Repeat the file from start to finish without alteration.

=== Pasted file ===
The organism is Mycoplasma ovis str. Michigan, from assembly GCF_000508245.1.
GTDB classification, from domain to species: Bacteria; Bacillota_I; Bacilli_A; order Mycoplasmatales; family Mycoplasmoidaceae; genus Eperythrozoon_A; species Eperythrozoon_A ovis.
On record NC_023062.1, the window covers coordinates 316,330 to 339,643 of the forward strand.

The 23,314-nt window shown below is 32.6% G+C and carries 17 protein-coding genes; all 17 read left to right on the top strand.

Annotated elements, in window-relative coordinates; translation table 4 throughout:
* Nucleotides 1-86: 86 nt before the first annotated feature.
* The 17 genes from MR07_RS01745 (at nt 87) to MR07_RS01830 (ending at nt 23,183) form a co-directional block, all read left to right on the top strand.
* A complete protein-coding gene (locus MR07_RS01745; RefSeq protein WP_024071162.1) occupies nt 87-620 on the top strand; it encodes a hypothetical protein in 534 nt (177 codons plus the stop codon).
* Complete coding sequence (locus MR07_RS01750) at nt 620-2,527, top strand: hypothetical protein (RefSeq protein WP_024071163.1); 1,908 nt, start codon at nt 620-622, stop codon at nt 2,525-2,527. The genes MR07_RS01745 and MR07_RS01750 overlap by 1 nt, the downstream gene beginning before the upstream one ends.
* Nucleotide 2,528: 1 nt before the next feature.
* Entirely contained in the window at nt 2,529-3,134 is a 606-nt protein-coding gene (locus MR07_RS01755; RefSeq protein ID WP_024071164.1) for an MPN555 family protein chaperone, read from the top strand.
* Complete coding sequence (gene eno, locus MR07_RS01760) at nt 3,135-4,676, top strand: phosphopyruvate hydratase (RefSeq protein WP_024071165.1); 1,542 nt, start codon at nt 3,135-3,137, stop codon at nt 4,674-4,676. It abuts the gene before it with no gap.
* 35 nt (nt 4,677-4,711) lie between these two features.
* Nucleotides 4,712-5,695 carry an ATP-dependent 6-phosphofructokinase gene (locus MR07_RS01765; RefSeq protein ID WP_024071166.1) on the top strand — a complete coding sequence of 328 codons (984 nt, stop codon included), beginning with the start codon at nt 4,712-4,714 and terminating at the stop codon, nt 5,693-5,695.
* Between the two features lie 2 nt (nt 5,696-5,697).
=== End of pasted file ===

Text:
The organism is Mycoplasma ovis str. Michigan, from assembly GCF_000508245.1.
GTDB classification, from domain to species: Bacteria; Bacillota_I; Bacilli_A; order Mycoplasmatales; family Mycoplasmoidaceae; genus Eperythrozoon_A; species Eperythrozoon_A ovis.
On record NC_023062.1, the window covers coordinates 316,330 to 339,643 of the forward strand.

The 23,314-nt window shown below is 32.6% G+C and carries 17 protein-coding genes; all 17 read left to right on the top strand.

Annotated elements, in window-relative coordinates; translation table 4 throughout:
* Nucleotides 1-86: 86 nt before the first annotated feature.
* The 17 genes from MR07_RS01745 (at nt 87) to MR07_RS01830 (ending at nt 23,183) form a co-directional block, all read left to right on the top strand.
* A complete protein-coding gene (locus MR07_RS01745; RefSeq protein WP_024071162.1) occupies nt 87-620 on the top strand; it encodes a hypothetical protein in 534 nt (177 codons plus the stop codon).
* Complete coding sequence (locus MR07_RS01750) at nt 620-2,527, top strand: hypothetical protein (RefSeq protein WP_024071163.1); 1,908 nt, start codon at nt 620-622, stop codon at nt 2,525-2,527. The genes MR07_RS01745 and MR07_RS01750 overlap by 1 nt, the downstream gene beginning before the upstream one ends.
* Nucleotide 2,528: 1 nt before the next feature.
* Entirely contained in the window at nt 2,529-3,134 is a 606-nt protein-coding gene (locus MR07_RS01755; RefSeq protein ID WP_024071164.1) for an MPN555 family protein chaperone, read from the top strand.
* Complete coding sequence (gene eno, locus MR07_RS01760) at nt 3,135-4,676, top strand: phosphopyruvate hydratase (RefSeq protein WP_024071165.1); 1,542 nt, start codon at nt 3,135-3,137, stop codon at nt 4,674-4,676. It abuts the gene before it with no gap.
* 35 nt (nt 4,677-4,711) lie between these two features.
* Nucleotides 4,712-5,695 carry an ATP-dependent 6-phosphofructokinase gene (locus MR07_RS01765; RefSeq protein ID WP_024071166.1) on the top strand — a complete coding sequence of 328 codons (984 nt, stop codon included), beginning with the start codon at nt 4,712-4,714 and terminating at the stop codon, nt 5,693-5,695.
* Between the two features lie 2 nt (nt 5,696-5,697).